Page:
have chemical hand warmers in your emergency bag - these are extremely useful for warming up a cold swimmer - a new one for the ‘never leave home without’ list for a night swim
sterile abdominal pad - its been in the kit for years - 1st time used but it was critical in creating a sterile barrier
have enough warm blankets/towels on board for all swimmers in case they are pulled.
as crew make sure you are properly clothed. i was under-packed for a night swim despite it being in the tropics. i would have been cold in a skort and wet in warm tights. Luckily for me paddlers have awesome clothes for this adventure! I am now the proud owner of nrs neoprene booties and will be investing in my own pair of waterproof breathable stretchy NRS pants
we were staying in an air bnb house on a canal in Hawaii Kai that led to the ocean - this was great for testing systems - thrsowing bottles from the dock, it was also super convenient for direct loading and unloading of the boat. I’m glad to share the air bnb link if your plan is to swim the channel.
The swim itself - it was a perfect night - 1/2 moon, the winds had finally died down and the swimmers started ~6:30pm at dusk. Unfortunately one swimmer started having trouble keeping feeds down. We tried the usual response of other food, and switching to water only at 15 minute intervals to no avail and so he made the really hard decision to pull himself...i was getting close to doing it as crew. He recognized that as he was continuing to deteriorate he could have trouble getting back onto the boat in the pitching sea, once on board we kept him warm and comfortable.
The 2nd swimmer continued, he was tracking to a 16 hour crossing, an excellent time and swimming smooth. He had a small problem with keeping feeds down earlier but was now fine and swimming strong. At around 8 hours in he was bitten by a cookie cutter shark. This is when the boat operator/kayakers earned their keep, they had booked with Matt Buckman to captain their swim. For personal reasons he was not able to come that night and captaining the boat was Manoah Buckman, Ocean, and Francisco (Nacho) - three 20 years old waterman. These 3 men were outstanding in how they reacted, pulling him into the boat, applying pressure, contacting the ambulance to meet us at the dock and overall being calm and competent in a very unusual situation. I cannot say enough good things about this team- in hindsight there was NOTHING i thought they should have done differently.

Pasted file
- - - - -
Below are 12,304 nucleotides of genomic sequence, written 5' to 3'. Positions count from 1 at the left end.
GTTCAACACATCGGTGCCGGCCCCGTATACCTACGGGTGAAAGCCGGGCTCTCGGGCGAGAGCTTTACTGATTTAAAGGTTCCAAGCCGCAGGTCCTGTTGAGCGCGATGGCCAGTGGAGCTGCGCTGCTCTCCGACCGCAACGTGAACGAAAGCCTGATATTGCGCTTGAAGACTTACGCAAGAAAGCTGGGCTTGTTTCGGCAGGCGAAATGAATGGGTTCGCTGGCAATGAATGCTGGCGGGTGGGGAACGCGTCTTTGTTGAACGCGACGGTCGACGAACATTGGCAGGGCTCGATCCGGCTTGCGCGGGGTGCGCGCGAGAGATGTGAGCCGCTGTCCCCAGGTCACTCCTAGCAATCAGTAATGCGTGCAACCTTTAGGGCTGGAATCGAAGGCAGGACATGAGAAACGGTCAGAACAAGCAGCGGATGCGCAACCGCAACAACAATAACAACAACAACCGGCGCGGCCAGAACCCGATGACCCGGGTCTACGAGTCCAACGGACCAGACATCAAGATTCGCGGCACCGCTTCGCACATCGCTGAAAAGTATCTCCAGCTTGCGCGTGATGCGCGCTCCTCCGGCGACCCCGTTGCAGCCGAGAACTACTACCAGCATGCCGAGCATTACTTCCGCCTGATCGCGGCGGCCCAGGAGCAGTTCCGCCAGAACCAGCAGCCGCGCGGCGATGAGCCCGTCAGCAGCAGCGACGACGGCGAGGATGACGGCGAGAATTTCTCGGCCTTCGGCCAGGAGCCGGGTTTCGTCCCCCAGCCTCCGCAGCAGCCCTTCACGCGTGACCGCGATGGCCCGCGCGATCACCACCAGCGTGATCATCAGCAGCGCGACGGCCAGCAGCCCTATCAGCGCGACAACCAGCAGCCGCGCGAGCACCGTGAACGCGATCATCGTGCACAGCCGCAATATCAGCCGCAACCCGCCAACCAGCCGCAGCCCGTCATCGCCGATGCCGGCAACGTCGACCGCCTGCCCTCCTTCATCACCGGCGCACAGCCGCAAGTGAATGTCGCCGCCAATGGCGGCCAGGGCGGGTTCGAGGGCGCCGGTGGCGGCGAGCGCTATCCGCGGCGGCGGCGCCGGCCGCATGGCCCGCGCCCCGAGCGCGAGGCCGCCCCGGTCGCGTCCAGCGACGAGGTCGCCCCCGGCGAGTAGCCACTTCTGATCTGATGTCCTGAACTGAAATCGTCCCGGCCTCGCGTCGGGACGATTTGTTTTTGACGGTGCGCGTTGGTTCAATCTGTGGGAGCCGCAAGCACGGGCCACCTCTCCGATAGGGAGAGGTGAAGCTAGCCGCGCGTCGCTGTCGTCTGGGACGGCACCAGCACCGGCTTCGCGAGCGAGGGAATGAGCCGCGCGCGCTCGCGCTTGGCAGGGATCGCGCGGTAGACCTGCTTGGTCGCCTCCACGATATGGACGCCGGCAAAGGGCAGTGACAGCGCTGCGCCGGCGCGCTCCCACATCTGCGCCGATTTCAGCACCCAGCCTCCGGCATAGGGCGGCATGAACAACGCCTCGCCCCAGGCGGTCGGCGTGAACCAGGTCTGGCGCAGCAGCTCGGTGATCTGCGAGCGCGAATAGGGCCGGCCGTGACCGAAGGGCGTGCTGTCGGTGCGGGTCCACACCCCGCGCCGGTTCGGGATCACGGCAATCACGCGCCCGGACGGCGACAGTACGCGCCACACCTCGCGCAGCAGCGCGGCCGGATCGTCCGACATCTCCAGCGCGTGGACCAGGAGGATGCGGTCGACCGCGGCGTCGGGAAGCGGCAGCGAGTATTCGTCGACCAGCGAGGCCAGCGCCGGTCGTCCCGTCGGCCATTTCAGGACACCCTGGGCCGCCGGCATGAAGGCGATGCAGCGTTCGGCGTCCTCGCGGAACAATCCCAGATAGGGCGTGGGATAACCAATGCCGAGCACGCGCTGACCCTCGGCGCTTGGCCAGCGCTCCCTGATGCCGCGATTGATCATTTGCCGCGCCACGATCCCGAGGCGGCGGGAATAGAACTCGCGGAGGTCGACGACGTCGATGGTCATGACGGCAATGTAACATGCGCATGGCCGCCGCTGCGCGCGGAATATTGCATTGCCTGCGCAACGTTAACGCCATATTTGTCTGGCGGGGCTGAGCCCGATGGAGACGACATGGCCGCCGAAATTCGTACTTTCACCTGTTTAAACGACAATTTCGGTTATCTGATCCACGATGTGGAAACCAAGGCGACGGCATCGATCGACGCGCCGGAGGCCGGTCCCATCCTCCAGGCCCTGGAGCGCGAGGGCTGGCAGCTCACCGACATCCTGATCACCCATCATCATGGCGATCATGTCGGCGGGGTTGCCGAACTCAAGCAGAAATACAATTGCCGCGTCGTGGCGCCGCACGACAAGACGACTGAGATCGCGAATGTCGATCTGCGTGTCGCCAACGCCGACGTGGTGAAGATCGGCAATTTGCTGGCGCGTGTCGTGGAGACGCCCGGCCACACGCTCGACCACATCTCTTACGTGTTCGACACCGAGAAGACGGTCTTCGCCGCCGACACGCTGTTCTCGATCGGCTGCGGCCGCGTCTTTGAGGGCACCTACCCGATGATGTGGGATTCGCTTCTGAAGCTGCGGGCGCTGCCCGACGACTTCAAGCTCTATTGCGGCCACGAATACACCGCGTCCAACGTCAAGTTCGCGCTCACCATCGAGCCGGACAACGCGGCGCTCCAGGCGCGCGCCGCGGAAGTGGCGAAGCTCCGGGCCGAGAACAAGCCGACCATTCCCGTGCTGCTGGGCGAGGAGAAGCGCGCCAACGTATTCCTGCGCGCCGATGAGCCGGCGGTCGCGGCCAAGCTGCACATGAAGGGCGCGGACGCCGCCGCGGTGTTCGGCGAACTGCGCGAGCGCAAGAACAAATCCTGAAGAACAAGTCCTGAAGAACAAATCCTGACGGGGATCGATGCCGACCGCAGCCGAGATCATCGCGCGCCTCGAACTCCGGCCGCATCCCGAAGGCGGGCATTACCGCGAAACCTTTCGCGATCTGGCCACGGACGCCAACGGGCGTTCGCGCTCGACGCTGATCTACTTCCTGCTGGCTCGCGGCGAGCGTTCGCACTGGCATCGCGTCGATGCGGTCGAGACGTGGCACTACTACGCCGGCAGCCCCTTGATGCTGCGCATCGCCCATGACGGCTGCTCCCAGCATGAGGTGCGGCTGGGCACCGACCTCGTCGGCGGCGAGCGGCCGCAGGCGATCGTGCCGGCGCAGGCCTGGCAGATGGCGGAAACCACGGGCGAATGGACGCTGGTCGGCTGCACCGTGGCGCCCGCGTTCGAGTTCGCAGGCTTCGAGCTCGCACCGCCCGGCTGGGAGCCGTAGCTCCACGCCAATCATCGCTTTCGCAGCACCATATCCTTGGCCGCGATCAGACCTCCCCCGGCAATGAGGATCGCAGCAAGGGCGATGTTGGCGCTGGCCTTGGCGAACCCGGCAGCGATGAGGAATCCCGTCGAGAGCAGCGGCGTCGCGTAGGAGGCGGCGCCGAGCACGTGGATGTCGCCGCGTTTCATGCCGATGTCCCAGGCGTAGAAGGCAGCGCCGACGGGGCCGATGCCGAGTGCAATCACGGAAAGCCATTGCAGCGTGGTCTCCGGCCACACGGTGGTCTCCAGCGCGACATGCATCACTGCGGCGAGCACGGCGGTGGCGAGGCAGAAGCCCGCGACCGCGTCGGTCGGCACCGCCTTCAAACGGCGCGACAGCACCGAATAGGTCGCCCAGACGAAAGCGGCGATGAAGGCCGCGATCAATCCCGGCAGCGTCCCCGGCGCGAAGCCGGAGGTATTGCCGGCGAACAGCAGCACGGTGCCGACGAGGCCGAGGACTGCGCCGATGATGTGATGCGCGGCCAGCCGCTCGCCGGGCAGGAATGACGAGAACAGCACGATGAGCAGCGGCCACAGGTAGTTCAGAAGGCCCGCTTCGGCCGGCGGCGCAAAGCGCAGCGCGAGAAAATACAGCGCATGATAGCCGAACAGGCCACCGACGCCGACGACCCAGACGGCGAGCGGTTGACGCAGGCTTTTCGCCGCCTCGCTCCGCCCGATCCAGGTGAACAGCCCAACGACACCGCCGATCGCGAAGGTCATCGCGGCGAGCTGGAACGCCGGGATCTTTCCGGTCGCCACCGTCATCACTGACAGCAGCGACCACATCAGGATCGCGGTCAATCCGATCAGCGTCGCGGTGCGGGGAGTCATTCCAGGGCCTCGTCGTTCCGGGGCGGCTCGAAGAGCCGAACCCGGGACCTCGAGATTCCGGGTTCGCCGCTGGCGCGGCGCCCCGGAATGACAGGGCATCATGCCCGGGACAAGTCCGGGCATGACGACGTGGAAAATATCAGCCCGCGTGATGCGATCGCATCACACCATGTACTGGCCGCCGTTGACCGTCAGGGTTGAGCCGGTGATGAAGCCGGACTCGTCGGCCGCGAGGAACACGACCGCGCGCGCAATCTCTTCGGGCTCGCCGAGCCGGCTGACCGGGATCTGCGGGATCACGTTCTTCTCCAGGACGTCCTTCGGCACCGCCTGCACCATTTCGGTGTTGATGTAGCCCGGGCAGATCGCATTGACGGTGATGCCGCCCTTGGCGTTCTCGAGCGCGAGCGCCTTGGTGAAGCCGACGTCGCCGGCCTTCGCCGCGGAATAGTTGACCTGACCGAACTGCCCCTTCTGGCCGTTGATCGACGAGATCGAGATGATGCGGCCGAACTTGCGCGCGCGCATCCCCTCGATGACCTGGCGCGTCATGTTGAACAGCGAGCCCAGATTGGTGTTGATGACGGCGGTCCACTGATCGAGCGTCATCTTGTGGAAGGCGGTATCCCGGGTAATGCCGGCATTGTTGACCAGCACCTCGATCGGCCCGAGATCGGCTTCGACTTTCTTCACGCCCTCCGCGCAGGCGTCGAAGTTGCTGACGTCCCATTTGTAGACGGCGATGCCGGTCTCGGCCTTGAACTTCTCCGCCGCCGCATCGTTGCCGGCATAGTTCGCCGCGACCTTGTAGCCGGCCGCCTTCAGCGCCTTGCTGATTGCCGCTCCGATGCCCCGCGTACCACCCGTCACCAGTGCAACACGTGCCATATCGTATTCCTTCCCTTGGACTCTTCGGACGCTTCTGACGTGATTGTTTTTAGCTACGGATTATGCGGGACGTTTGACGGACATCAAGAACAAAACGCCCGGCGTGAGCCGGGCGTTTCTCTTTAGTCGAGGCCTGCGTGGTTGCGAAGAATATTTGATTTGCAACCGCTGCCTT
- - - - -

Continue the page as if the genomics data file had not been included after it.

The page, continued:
It was not how any of us pictured the swim to go and a cookie cutter shark (only 20 inches long) took a fairly large chunk out of the swimmer's lower belly - surprisingly little real damage besides a big hole. I decided to stay with him as he healed (hospital and hotel) for a couple of days and accompany him most of the way home. I have no medical training beyond cpr/aed and was now tasked to clean the wound and change the bandages and prevent infection. I learned that i could do this with some explanation (they gave me a bulleted list) and he would only be released once i could demonstrate competency. In hindsight maybe trip insurance would have been a good idea when the swim is far from home. Being retired I had the option to be able to stay with him as he healed.
The swim did not go as we expected but we all learned a lot that will help us as we move forward in life as swimmers and as people. And i will continue to say yes to crewing because it gives me joy to be part of a team working towards fulfilling a dream.